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The Isolated Power Supply in Your PCB Design

 Picture of an upset man because his dishwasher has too much power


In September of 1991, the world was first introduced to the classic phrase “More Power” on the TV show “Home Improvement.” I remember laughing so much that I could barely breathe during the first episode when “Tim the Tool-Man Taylor” applied more power to his dishwasher. His enhancement promptly blew out the back of the kitchen cabinet, and sent a plate flying across the room. The lesson here; more power is fine, but it must be designed correctly.

When designing a circuit board, the components on the board will require power at specific voltages to function. Usually one or more power supplies are designed onto the board to fill this need. There are different types and configurations of power supplies that can be designed, with one of the simpler versions known as an isolated power supply. Here are some more details on what that is, and how it can be incorporated into a printed circuit board.

Why Use an Isolated Power Supply?

There are two types of power supplies that can be designed into a circuit board; isolated and non-isolated. Although isolation can refer to separating the power supply parts from the rest of the design on the PCB, it usually refers to isolation between the inputs and outputs of the power supply itself. This isolation is typically done with a transformer, which by its design provides a barrier that dangerous voltages can’t cross to invade the rest of the board circuitry A non-isolated power supply on the other hand relies on integrated circuits for separation, which don’t provide the same level of protection.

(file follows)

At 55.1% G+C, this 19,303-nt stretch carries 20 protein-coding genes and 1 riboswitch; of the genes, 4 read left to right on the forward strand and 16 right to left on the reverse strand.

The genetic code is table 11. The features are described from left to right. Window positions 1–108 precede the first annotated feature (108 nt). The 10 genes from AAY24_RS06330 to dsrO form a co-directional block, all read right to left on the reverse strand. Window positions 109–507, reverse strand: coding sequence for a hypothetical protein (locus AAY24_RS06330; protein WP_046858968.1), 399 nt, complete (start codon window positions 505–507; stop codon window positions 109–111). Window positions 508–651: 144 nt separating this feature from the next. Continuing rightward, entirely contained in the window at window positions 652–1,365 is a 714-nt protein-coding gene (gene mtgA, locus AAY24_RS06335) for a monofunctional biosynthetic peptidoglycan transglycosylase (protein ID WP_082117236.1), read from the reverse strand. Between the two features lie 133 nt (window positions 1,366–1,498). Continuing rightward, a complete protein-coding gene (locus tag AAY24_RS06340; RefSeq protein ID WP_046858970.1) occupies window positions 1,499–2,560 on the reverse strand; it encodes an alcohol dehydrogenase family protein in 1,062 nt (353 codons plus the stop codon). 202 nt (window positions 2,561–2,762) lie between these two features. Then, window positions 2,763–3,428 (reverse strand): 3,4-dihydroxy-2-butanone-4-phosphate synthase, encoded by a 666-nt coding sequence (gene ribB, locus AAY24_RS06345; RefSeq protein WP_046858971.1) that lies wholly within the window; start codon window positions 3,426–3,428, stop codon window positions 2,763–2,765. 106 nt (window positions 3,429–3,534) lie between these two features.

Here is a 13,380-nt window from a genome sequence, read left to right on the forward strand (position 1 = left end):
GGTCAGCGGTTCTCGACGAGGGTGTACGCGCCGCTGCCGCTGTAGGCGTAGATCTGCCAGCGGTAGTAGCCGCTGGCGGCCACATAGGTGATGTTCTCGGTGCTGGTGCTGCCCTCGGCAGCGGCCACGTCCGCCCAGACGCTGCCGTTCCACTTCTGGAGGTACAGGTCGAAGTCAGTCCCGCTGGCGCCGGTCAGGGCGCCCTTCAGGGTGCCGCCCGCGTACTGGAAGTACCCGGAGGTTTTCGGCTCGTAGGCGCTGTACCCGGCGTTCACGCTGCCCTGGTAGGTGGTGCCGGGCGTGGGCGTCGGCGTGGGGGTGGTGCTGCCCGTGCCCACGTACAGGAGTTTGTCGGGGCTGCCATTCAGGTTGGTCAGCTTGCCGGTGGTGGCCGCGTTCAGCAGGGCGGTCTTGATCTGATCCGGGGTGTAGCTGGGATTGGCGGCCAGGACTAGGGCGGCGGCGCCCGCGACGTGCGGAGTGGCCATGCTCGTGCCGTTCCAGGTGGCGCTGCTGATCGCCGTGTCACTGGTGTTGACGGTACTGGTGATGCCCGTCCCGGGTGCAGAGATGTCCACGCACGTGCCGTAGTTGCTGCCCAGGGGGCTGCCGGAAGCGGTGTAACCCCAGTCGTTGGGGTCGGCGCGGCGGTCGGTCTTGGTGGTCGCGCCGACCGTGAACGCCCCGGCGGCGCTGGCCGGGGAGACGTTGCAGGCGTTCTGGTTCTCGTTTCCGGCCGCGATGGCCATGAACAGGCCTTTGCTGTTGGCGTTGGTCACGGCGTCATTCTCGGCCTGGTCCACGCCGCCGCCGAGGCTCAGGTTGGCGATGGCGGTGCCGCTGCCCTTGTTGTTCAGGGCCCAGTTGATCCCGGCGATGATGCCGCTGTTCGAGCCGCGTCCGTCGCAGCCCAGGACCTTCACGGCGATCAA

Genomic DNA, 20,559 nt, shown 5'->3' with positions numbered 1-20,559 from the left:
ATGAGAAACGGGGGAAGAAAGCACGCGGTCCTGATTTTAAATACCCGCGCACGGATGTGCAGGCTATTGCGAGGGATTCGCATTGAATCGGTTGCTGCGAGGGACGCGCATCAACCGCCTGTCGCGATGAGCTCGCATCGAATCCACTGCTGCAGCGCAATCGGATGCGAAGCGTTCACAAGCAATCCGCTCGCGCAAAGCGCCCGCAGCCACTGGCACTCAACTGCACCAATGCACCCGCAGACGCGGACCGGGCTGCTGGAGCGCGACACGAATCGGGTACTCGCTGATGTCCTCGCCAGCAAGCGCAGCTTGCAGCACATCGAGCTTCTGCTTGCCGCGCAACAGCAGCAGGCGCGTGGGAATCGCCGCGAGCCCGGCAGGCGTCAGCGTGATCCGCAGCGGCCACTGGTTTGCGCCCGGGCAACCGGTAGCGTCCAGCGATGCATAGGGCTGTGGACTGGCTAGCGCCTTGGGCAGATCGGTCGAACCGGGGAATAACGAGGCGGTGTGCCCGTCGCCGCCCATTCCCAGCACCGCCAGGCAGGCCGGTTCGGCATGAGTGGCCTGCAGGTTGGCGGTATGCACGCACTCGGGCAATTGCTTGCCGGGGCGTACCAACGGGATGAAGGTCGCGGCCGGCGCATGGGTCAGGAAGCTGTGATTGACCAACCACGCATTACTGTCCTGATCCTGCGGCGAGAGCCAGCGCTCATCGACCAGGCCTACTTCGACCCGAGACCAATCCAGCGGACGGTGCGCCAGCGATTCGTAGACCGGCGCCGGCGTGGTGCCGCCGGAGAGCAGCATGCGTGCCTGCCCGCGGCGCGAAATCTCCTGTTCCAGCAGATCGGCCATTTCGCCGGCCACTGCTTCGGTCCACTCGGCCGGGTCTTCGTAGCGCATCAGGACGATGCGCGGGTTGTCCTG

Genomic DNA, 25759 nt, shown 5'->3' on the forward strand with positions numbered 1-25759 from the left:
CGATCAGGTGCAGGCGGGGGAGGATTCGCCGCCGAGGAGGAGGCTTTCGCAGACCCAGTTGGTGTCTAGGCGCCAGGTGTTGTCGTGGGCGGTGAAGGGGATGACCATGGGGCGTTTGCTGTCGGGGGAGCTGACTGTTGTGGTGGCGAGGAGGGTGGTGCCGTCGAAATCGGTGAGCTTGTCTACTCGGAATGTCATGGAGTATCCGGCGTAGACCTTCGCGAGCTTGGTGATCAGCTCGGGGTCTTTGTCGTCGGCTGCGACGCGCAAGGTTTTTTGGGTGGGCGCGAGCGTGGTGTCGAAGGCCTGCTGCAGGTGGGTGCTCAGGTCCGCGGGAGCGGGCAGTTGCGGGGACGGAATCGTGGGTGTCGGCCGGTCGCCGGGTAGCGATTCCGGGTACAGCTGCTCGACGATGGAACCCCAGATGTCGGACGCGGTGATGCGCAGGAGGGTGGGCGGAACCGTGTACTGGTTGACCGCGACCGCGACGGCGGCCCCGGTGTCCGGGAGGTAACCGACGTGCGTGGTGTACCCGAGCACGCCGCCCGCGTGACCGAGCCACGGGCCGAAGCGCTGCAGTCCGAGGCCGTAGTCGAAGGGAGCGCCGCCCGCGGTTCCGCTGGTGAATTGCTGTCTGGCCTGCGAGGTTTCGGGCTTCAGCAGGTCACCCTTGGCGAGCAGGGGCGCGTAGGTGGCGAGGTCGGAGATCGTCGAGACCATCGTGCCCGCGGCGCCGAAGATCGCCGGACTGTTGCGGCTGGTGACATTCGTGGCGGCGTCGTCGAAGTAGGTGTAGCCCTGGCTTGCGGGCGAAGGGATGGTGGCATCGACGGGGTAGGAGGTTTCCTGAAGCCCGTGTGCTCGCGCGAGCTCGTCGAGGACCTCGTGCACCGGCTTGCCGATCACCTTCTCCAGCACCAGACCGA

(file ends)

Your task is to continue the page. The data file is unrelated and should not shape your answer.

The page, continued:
The separation that an isolated power supply affords in turn provides safety to the user. For devices that are stepping down high voltages, such as medical equipment, you don’t want any chance that a problem could shoot that high voltage straight into the user. On the other hand, the components of an isolated power supply, such as the transformer, take up extra space and add cost. If the device doesn’t have the system or safety standards that require an isolated power supply, they may be better off without it. Non-isolated power supplies are usually much more efficient than isolated supplies, and will even be used downstream of an isolated supply in a device.